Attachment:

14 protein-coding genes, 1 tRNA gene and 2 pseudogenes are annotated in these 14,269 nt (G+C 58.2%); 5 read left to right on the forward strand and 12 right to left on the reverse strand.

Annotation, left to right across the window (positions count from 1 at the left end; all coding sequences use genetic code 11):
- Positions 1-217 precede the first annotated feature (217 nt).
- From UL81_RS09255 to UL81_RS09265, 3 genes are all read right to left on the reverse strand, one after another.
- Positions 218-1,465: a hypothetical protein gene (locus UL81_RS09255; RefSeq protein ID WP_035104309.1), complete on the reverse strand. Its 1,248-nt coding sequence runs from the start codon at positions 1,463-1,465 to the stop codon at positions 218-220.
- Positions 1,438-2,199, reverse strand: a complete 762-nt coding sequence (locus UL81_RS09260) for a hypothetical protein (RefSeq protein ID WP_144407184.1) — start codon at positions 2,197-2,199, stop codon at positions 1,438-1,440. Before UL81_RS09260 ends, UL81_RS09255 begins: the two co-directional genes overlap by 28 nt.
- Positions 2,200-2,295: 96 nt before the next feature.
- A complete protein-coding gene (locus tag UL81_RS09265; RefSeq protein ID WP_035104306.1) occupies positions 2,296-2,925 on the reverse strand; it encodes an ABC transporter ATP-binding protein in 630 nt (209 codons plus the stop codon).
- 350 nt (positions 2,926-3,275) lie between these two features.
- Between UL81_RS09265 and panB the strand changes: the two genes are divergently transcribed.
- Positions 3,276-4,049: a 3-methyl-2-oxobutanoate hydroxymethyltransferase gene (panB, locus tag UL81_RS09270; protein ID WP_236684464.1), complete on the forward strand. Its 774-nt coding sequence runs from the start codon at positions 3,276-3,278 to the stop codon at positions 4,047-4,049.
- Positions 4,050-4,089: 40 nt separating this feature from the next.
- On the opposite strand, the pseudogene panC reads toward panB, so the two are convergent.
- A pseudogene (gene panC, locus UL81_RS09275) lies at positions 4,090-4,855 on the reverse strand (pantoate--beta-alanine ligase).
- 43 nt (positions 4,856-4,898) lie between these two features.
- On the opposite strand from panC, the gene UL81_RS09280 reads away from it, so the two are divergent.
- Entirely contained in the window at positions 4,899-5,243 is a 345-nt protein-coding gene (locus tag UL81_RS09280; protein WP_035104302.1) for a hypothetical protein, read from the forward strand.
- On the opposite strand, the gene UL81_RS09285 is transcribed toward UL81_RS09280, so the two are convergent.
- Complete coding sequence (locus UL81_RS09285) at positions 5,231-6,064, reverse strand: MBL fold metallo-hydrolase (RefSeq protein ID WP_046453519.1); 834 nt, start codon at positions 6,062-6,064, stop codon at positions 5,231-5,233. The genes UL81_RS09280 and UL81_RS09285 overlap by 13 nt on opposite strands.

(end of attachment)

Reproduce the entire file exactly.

14 protein-coding genes, 1 tRNA gene and 2 pseudogenes are annotated in these 14,269 nt (G+C 58.2%); 5 read left to right on the forward strand and 12 right to left on the reverse strand.

Annotation, left to right across the window (positions count from 1 at the left end; all coding sequences use genetic code 11):
- Positions 1-217 precede the first annotated feature (217 nt).
- From UL81_RS09255 to UL81_RS09265, 3 genes are all read right to left on the reverse strand, one after another.
- Positions 218-1,465: a hypothetical protein gene (locus UL81_RS09255; RefSeq protein ID WP_035104309.1), complete on the reverse strand. Its 1,248-nt coding sequence runs from the start codon at positions 1,463-1,465 to the stop codon at positions 218-220.
- Positions 1,438-2,199, reverse strand: a complete 762-nt coding sequence (locus UL81_RS09260) for a hypothetical protein (RefSeq protein ID WP_144407184.1) — start codon at positions 2,197-2,199, stop codon at positions 1,438-1,440. Before UL81_RS09260 ends, UL81_RS09255 begins: the two co-directional genes overlap by 28 nt.
- Positions 2,200-2,295: 96 nt before the next feature.
- A complete protein-coding gene (locus tag UL81_RS09265; RefSeq protein ID WP_035104306.1) occupies positions 2,296-2,925 on the reverse strand; it encodes an ABC transporter ATP-binding protein in 630 nt (209 codons plus the stop codon).
- 350 nt (positions 2,926-3,275) lie between these two features.
- Between UL81_RS09265 and panB the strand changes: the two genes are divergently transcribed.
- Positions 3,276-4,049: a 3-methyl-2-oxobutanoate hydroxymethyltransferase gene (panB, locus tag UL81_RS09270; protein ID WP_236684464.1), complete on the forward strand. Its 774-nt coding sequence runs from the start codon at positions 3,276-3,278 to the stop codon at positions 4,047-4,049.
- Positions 4,050-4,089: 40 nt separating this feature from the next.
- On the opposite strand, the pseudogene panC reads toward panB, so the two are convergent.
- A pseudogene (gene panC, locus UL81_RS09275) lies at positions 4,090-4,855 on the reverse strand (pantoate--beta-alanine ligase).
- 43 nt (positions 4,856-4,898) lie between these two features.
- On the opposite strand from panC, the gene UL81_RS09280 reads away from it, so the two are divergent.
- Entirely contained in the window at positions 4,899-5,243 is a 345-nt protein-coding gene (locus tag UL81_RS09280; protein WP_035104302.1) for a hypothetical protein, read from the forward strand.
- On the opposite strand, the gene UL81_RS09285 is transcribed toward UL81_RS09280, so the two are convergent.
- Complete coding sequence (locus UL81_RS09285) at positions 5,231-6,064, reverse strand: MBL fold metallo-hydrolase (RefSeq protein ID WP_046453519.1); 834 nt, start codon at positions 6,062-6,064, stop codon at positions 5,231-5,233. The genes UL81_RS09280 and UL81_RS09285 overlap by 13 nt on opposite strands.